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Pedro Heilbron

Pedro Heilbron has spent over two decades carefully building the foundation for Panama's flagship carrier, Copa Airlines.

Contrary to the North American airline industry, Latin American air travel has soared over the past decade with an expanding middle class and a boom in business. The region is projected to be among the three fastest growing regions in the world for the next 20 years, together with the Middle East and Asia, making it a highly lucrative market for both home-grown and international players.

No other airline has embodied the spectacular growth of this industry in Latin America more than the Panamanian carrier Copa Airlines, led by its personable CEO Pedro Heilbron since 1988. Beginning as an obscure domestic carrier in 1947, Copa now offers flights to 59 destinations in 28 countries throughout North, Central and South America and the Caribbean, all from Tocumen International Airport in Panama City, Panama. This year, the company forecasts over 10 million passengers, up from 8.3 million in 2012.

“[The Latin American economic boom] has a lot to do with our success,” admits Heilbron in an interview with the Boston Globe, but he also sees the relationship as a two way street. “Panama is not an industrial nation. We don’t really produce stuff for export,” he says, but Copa can leverage, “its geographic position and the connectivity that it brings to the region and the world,” playing its part to drive the growth of Panama’s economy.

Up until the 1980s, Copa was a little known regional carrier. It was after pulling out of the domestic market and aggressively increasing its international connections that the airline began to raise its profile in Latin America. Four years after Mr. Heilbron’s arrival in 1988, Copa signed a strategic alliance with El Salvador-based TACA Airlines, marking the beginning of a new era. It was after this agreement that Copa began operating out of Tocumen International Airport, turning it into a strategic, ultra-efficient Hub of the Americas, which has become the focal point of its operations.

Before Copa developed its hub at Tocumen, travellers often had to take long, multi-stop flights. A trip from Panama to many South American destinations, for example, often meant a highly inconvenient stopover in Miami. The poor connectivity was further exacerbated by the lack of good alternatives to flying, such as rail and road transportation.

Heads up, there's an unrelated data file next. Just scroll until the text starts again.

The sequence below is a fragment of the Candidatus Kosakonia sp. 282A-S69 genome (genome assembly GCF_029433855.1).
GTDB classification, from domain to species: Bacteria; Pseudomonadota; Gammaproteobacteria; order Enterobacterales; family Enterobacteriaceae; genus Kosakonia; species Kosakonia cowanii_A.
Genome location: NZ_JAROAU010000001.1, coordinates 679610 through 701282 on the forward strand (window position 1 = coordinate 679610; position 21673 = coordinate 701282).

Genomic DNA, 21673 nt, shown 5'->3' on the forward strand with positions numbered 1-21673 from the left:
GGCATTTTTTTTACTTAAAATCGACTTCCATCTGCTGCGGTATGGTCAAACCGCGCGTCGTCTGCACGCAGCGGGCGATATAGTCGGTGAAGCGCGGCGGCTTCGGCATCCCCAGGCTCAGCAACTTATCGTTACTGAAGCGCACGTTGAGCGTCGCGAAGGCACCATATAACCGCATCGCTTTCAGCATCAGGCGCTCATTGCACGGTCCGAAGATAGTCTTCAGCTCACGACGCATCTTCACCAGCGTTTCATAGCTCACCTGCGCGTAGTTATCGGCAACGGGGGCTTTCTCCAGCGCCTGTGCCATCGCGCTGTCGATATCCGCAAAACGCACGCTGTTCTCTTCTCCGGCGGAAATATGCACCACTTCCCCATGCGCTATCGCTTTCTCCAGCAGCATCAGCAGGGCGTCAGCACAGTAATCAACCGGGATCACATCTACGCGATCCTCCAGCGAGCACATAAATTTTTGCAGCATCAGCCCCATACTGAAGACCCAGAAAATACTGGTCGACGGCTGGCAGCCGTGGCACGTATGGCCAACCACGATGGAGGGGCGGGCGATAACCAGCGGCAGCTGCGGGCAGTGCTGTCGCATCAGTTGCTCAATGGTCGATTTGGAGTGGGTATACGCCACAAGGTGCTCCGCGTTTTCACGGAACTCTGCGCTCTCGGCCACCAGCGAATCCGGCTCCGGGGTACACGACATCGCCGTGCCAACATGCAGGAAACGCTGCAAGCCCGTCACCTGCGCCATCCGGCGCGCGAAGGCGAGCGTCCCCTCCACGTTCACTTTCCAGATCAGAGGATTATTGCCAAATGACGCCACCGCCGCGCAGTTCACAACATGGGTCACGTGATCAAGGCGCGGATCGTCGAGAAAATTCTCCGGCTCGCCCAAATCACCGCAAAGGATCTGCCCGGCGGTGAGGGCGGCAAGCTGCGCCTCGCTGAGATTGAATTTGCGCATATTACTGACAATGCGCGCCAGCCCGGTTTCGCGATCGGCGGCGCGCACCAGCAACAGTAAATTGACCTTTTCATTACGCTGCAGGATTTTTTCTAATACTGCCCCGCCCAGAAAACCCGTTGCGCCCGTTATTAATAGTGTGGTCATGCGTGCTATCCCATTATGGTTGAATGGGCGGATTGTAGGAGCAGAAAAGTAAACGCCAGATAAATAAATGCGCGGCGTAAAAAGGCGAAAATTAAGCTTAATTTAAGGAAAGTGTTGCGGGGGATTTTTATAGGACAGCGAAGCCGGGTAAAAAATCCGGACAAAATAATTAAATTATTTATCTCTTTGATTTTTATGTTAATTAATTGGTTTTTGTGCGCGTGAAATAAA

During the 1990s, Copa added dozens of international routes and forged alliances with a number of Latin American airlines, such as LACSA of Costa Rica, Aviateca of Guatemala, and NICA of Nicaragua. When the alliance expired in 1998, Heilbron spearheaded the airline’s partnership and strategic alliance with the American Continental Airlines in 1998, allowing Copa to bring its operations up to world-class standards.” We adopted their service standards, their frequent flyer program, shared flights and offices…and adopted their livery under Copa’s name,” boasts Heilbron.

Copa’s growth is all about the strong foundation that’s been constructed over the past two decades, Heilbron believes. “What we see today has happened over the last 20 years,” he said in an interview with Latin Trade. Much of the airline’s success can thus be attributed to its Panama city hub, which allows the airline to very efficiently consolidate traffic from many destinations that would not otherwise merit point-to-point service.

Creating the capacity and service level needed to compete in the ‘big leagues’ also required significant investment in recruiting and training. Today, the company mobilizes over 8,000 employees throughout the region. It also operates a modern and fuel-efficient fleet of Boeing 737s and sleek new Embraer 190 jets, which translates to lower maintenance and fuel costs, and was a pioneer in incorporating new, cost-effective technologies, such as Web-based and mobile check-in services.

Last year, the airline’s parent company, Copa Holdings, posted a net income of $310.4 million, an impressive 17% of its $1.83 billion in operating revenues, and looks set to maintain this performance in the coming years. Copa has the capacity and the customer service record to benefit from the continued growth of the Latin American market more than any other operator. “We were ahead of the curve,” said Heilbron. “We connected the dots for intra-Latin America travel.”

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